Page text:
Bank of England calls for 'enhanced' crypto regulatory framework

Quick Take

  • Crypto does not pose an immediate risk to the financial system but must be addressed, according to the UK’s central bank.

The Bank of England said activity in the crypto market must be addressed as the industry continues to grow. 

The bank’s Financial Policy Committee (FPC) briefly addressed cryptocurrencies in its financial stability report on Tuesday. The report noted that while crypto poses a less immediate risk it is nonetheless important to monitor.

In particular, the report pointed to the sharp drop-off in the market's value — which fell below $1 trillion in June from a high of $3 trillion in November. The FPC said that several vulnerabilities, with similarities to previous episodes in traditional finance, were exposed during this decline.

These vulnerabilities included "liquidity mismatches leading to run dynamics and fire sales, and leveraged positions being unwound and amplifying price falls. Investor confidence in the ability of certain so-called 'stablecoins' to maintain their pegs was weakened significantly, particularly those with no or riskier backing assets and lower transparency."

While the report went on to say that these risks did not pose a threat to the stability of the broader financial markets, it did call for greater regulatory clarity as the industry develops.

“This underscores the need for enhanced regulatory and law enforcement frameworks to address developments in these markets and activities,” the report said.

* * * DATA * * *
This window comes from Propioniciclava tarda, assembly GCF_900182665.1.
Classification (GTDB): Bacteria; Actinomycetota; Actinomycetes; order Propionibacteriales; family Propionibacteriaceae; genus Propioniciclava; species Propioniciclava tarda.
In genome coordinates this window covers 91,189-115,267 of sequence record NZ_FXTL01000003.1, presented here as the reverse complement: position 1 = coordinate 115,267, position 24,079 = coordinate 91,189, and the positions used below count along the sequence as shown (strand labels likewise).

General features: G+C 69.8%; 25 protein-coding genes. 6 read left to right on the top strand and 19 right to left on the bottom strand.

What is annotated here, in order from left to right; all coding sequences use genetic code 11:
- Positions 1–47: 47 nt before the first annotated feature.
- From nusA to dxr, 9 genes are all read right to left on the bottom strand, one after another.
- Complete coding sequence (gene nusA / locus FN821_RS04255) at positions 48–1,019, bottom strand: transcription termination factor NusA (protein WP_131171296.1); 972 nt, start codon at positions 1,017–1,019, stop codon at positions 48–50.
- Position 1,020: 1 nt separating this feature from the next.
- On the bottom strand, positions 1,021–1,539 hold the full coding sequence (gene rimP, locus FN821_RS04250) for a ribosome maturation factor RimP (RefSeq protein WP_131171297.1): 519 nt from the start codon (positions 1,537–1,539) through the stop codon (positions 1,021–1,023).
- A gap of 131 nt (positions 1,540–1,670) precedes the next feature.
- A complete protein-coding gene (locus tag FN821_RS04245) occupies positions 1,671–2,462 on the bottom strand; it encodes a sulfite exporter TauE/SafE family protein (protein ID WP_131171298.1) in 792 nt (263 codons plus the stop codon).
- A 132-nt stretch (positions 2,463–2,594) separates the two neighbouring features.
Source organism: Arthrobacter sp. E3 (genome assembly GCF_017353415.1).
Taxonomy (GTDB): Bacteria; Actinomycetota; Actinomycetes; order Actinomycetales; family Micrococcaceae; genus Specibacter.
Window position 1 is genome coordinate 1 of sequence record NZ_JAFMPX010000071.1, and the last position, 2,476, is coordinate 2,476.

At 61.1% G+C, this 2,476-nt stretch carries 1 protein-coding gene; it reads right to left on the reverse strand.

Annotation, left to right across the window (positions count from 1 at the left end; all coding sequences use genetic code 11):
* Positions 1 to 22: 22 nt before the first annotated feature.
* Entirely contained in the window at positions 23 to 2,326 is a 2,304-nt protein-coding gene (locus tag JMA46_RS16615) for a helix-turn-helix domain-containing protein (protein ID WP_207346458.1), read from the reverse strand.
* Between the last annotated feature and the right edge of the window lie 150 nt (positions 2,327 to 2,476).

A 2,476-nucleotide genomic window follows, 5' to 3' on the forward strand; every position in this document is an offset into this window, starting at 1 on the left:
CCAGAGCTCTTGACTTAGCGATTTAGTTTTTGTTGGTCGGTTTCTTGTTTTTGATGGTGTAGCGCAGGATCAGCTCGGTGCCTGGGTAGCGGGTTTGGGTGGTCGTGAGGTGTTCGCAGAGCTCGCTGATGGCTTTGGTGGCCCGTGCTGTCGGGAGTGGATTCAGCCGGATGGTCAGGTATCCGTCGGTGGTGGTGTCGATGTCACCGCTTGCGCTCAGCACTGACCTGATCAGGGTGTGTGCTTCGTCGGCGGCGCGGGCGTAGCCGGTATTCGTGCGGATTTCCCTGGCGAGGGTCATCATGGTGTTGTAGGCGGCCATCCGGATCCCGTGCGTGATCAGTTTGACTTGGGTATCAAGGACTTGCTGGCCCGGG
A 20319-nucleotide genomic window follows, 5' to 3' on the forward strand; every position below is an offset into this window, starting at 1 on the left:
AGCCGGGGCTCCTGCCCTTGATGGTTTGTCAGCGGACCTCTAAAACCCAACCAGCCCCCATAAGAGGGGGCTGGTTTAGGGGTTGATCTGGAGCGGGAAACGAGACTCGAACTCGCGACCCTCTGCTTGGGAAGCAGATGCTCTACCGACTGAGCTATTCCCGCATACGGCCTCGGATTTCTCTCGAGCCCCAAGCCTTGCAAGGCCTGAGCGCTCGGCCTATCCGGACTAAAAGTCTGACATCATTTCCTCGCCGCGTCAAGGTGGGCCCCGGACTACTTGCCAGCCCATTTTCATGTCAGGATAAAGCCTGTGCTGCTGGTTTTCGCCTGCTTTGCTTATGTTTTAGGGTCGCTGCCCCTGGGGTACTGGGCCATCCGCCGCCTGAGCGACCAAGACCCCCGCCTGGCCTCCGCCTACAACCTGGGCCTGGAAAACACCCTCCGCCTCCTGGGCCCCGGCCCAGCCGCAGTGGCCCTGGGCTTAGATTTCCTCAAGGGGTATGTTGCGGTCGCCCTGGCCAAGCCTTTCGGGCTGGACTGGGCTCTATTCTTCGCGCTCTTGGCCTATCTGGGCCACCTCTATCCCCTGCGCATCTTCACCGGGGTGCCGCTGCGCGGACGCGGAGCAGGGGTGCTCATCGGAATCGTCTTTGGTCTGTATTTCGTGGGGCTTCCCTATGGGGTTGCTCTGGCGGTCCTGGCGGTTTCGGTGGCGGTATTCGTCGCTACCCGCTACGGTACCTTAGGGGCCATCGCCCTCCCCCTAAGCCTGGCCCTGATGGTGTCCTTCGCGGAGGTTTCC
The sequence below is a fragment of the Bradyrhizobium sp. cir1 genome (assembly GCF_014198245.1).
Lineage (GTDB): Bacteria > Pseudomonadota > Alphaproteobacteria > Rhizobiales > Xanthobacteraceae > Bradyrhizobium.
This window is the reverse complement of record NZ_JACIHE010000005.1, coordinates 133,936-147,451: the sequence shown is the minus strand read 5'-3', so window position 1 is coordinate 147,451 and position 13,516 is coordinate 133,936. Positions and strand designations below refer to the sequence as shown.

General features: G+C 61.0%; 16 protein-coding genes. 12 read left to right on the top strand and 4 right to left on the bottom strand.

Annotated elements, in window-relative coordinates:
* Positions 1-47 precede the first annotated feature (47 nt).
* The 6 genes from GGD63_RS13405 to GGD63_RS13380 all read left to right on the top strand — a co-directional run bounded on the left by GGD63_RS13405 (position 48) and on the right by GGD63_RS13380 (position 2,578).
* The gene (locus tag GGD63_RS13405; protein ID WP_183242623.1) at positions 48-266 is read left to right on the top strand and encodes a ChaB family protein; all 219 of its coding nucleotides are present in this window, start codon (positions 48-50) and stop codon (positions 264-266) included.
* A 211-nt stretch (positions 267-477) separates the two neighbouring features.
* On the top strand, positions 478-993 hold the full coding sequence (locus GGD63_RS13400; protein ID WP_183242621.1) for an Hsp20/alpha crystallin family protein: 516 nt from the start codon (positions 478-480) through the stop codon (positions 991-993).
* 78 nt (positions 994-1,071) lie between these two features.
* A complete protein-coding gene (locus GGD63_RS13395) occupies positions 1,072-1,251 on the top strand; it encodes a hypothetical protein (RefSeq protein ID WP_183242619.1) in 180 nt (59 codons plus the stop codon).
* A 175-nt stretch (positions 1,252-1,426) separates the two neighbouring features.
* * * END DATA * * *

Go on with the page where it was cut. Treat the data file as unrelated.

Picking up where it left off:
Stablecoins were then singled out as requiring additional regulation, as "some stablecoins held to be used for payments may not offer similar protections to central bank or commercial bank money."

Such stablecoins hit the headlines in May as TerraUSD – the third-largest — lost its peg to the US dollar, destroying more than $40 billion in value. 

The FPC previously set out its expectations for stablecoins which are  used as “money-like instruments.” The committee expects these cryptocurrencies to meet “equivalent standards to commercial bank money in relation to stability of value, robustness of legal claim and the ability to redeem at par in fiat.” 

The US-UK Financial Innovation Partnership held its third meeting in London last week to discuss crypto and digital asset regulation, ahead of a financial working group meeting between the two nations later this month. The meeting also addressed stablecoins and central bank digital currencies.


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